From chloroplasts to chaperones: how one thing led to another
UNSPECIFIED. (2004) From chloroplasts to chaperones: how one thing led to another. PHOTOSYNTHESIS RESEARCH, 80 (1-3). pp. 333-343. ISSN 0166-8595Full text not available from this repository.
Two lessons I have learned during my research career are the importance of following up unexpected observations and realizing that the most obvious interpretation of such observations can be rational but wrong. When you carry out an experiment there is usually an expectation that the result will fall within a range of predictable outcomes, and it is natural to feel pleased when this turns out to be the case. In my view this response is a mistake. What you should be hoping for is a puzzling result that was not anticipated since with persistence and luck further experiments may uncover something new. In this article I give a personal account of how studies of the synthesis of proteins by isolated intact chloroplasts from pea leaves eventually led to the discovery of the chaperonins and the formulation of the general concept of the molecular chaperone function that is now seen to be a fundamental aspect of how all cells work.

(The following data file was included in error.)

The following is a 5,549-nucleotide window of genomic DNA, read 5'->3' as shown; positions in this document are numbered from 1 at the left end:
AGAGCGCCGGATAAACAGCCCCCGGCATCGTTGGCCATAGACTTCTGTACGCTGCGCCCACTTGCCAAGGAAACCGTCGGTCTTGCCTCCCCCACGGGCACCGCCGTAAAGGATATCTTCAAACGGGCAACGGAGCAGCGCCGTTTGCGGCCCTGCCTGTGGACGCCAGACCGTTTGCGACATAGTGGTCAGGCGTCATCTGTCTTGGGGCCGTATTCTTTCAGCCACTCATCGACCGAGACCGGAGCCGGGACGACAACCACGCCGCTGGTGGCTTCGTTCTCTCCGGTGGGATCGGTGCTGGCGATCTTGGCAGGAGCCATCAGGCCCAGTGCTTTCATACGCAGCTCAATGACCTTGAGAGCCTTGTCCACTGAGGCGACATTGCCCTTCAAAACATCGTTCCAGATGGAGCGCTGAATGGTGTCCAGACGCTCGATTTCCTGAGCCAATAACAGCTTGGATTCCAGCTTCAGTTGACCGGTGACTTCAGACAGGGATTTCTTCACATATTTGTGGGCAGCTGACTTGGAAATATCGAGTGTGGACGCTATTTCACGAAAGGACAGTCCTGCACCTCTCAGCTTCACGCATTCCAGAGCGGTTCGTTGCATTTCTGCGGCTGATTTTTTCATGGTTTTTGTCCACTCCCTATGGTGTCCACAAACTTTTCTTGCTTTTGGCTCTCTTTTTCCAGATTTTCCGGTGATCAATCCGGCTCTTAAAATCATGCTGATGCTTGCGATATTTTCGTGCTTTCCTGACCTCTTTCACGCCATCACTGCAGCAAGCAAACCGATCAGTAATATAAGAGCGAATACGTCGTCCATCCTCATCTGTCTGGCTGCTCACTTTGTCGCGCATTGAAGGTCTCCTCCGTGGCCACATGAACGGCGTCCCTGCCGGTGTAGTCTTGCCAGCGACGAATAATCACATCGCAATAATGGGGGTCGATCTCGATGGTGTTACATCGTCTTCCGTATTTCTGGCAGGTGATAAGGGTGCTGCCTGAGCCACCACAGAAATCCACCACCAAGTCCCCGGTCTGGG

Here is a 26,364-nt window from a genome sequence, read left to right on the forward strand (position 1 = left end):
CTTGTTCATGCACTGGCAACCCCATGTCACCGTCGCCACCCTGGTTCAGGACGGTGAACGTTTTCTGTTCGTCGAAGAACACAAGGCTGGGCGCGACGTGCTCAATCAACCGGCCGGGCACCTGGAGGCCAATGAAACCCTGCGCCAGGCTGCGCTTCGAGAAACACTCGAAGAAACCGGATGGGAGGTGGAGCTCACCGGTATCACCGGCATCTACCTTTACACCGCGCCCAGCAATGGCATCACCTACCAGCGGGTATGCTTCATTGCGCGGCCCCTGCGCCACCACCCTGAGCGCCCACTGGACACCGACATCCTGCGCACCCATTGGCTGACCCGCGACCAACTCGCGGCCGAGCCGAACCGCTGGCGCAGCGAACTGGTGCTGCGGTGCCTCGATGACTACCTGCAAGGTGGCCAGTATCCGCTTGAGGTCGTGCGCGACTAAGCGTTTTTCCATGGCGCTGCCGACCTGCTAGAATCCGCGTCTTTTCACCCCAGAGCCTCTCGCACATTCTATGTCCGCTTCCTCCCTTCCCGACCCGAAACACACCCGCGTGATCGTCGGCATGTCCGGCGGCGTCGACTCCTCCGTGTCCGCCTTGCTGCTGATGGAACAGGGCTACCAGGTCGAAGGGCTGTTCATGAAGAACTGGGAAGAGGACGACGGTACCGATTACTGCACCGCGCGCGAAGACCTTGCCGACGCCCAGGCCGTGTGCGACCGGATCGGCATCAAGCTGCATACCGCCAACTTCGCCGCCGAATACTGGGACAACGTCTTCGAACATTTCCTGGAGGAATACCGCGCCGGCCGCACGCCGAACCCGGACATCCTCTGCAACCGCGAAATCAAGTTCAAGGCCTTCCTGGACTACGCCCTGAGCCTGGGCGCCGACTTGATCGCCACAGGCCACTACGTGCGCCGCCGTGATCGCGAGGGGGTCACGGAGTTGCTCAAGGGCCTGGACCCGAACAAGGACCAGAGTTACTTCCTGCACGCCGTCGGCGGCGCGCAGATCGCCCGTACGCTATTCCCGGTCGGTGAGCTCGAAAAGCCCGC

|Item Type:||Journal Article|
|Subjects:||S Agriculture > SB Plant culture|
|Journal or Publication Title:||PHOTOSYNTHESIS RESEARCH|
|Publisher:||KLUWER ACADEMIC PUBL|
|Number of Pages:||11|
|Page Range:||pp. 333-343|
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